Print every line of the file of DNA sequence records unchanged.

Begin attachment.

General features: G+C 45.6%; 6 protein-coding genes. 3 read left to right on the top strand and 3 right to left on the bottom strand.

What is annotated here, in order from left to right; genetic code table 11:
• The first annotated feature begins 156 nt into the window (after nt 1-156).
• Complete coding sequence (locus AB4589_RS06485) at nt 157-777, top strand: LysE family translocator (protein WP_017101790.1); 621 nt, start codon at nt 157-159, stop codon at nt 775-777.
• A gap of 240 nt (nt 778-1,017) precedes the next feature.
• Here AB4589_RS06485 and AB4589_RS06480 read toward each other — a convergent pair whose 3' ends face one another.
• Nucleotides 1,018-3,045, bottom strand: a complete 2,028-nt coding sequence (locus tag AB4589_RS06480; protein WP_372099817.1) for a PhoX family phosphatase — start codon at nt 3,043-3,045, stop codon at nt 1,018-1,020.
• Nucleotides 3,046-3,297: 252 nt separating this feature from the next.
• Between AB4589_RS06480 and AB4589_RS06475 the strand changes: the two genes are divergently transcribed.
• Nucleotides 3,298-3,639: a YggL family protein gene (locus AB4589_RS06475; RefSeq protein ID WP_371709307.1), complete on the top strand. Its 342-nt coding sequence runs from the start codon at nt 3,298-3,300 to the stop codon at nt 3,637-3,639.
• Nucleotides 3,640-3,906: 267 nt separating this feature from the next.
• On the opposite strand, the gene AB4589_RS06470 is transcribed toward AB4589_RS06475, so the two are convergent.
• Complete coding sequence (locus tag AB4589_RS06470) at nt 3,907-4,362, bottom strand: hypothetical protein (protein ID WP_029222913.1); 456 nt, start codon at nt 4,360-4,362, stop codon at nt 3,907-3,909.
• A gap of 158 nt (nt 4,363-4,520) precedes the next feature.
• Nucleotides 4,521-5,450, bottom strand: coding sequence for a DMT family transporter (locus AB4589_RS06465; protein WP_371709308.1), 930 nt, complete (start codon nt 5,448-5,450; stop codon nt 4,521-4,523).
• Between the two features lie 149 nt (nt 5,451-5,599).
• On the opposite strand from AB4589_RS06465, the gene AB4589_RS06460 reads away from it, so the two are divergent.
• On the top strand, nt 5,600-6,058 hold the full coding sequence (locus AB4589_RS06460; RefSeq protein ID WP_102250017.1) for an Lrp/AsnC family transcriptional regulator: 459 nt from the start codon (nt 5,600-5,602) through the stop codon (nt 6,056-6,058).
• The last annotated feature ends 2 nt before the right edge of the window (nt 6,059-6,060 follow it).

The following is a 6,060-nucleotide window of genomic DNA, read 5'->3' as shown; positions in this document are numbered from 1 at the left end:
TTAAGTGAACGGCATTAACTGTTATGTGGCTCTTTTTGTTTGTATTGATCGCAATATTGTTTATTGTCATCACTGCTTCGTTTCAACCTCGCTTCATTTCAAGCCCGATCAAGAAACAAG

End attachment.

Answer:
General features: G+C 45.6%; 6 protein-coding genes. 3 read left to right on the top strand and 3 right to left on the bottom strand.

What is annotated here, in order from left to right; genetic code table 11:
• The first annotated feature begins 156 nt into the window (after nt 1-156).
• Complete coding sequence (locus AB4589_RS06485) at nt 157-777, top strand: LysE family translocator (protein WP_017101790.1); 621 nt, start codon at nt 157-159, stop codon at nt 775-777.
• A gap of 240 nt (nt 778-1,017) precedes the next feature.
• Here AB4589_RS06485 and AB4589_RS06480 read toward each other — a convergent pair whose 3' ends face one another.
• Nucleotides 1,018-3,045, bottom strand: a complete 2,028-nt coding sequence (locus tag AB4589_RS06480; protein WP_372099817.1) for a PhoX family phosphatase — start codon at nt 3,043-3,045, stop codon at nt 1,018-1,020.
• Nucleotides 3,046-3,297: 252 nt separating this feature from the next.
• Between AB4589_RS06480 and AB4589_RS06475 the strand changes: the two genes are divergently transcribed.
• Nucleotides 3,298-3,639: a YggL family protein gene (locus AB4589_RS06475; RefSeq protein ID WP_371709307.1), complete on the top strand. Its 342-nt coding sequence runs from the start codon at nt 3,298-3,300 to the stop codon at nt 3,637-3,639.
• Nucleotides 3,640-3,906: 267 nt separating this feature from the next.
• On the opposite strand, the gene AB4589_RS06470 is transcribed toward AB4589_RS06475, so the two are convergent.
• Complete coding sequence (locus tag AB4589_RS06470) at nt 3,907-4,362, bottom strand: hypothetical protein (protein ID WP_029222913.1); 456 nt, start codon at nt 4,360-4,362, stop codon at nt 3,907-3,909.
• A gap of 158 nt (nt 4,363-4,520) precedes the next feature.
• Nucleotides 4,521-5,450, bottom strand: coding sequence for a DMT family transporter (locus AB4589_RS06465; protein WP_371709308.1), 930 nt, complete (start codon nt 5,448-5,450; stop codon nt 4,521-4,523).
• Between the two features lie 149 nt (nt 5,451-5,599).
• On the opposite strand from AB4589_RS06465, the gene AB4589_RS06460 reads away from it, so the two are divergent.
• On the top strand, nt 5,600-6,058 hold the full coding sequence (locus AB4589_RS06460; RefSeq protein ID WP_102250017.1) for an Lrp/AsnC family transcriptional regulator: 459 nt from the start codon (nt 5,600-5,602) through the stop codon (nt 6,056-6,058).
• The last annotated feature ends 2 nt before the right edge of the window (nt 6,059-6,060 follow it).

The following is a 6,060-nucleotide window of genomic DNA, read 5'->3' as shown; positions in this document are numbered from 1 at the left end:
TTAAGTGAACGGCATTAACTGTTATGTGGCTCTTTTTGTTTGTATTGATCGCAATATTGTTTATTGTCATCACTGCTTCGTTTCAACCTCGCTTCATTTCAAGCCCGATCAAGAAACAAG